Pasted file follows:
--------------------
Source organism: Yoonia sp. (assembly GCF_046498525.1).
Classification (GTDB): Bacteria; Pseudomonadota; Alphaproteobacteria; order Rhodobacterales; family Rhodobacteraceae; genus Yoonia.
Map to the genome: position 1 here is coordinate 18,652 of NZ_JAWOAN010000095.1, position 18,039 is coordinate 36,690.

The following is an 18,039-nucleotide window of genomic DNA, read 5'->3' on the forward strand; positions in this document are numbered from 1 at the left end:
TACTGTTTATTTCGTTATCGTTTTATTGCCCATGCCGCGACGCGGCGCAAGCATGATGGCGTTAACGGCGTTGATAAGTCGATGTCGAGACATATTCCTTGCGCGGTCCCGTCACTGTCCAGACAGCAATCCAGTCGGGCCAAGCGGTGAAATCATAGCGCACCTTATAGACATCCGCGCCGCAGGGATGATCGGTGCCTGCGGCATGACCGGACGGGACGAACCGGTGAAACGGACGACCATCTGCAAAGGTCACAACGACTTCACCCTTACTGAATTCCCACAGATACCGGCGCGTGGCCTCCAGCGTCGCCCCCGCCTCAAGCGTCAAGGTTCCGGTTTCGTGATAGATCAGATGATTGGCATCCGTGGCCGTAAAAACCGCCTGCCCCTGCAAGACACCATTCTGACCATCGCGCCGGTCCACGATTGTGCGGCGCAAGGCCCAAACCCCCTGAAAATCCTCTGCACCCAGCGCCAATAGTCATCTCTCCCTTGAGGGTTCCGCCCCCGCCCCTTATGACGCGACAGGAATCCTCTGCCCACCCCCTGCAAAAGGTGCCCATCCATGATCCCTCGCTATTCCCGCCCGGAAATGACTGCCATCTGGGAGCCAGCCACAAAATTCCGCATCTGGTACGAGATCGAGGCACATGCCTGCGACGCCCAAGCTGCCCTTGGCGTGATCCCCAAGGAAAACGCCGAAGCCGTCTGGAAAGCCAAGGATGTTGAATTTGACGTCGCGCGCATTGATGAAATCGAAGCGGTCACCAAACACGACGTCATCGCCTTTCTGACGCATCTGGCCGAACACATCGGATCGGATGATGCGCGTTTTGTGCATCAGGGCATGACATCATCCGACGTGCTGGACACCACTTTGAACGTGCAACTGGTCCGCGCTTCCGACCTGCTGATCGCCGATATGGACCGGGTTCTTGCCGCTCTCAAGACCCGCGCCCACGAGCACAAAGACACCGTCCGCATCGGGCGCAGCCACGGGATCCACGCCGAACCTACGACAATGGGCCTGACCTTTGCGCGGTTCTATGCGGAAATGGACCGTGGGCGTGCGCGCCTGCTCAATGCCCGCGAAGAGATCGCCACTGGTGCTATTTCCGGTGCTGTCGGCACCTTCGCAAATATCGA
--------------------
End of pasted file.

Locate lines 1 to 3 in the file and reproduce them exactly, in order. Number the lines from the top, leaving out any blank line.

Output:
Source organism: Yoonia sp. (assembly GCF_046498525.1).
Classification (GTDB): Bacteria; Pseudomonadota; Alphaproteobacteria; order Rhodobacterales; family Rhodobacteraceae; genus Yoonia.
Map to the genome: position 1 here is coordinate 18,652 of NZ_JAWOAN010000095.1, position 18,039 is coordinate 36,690.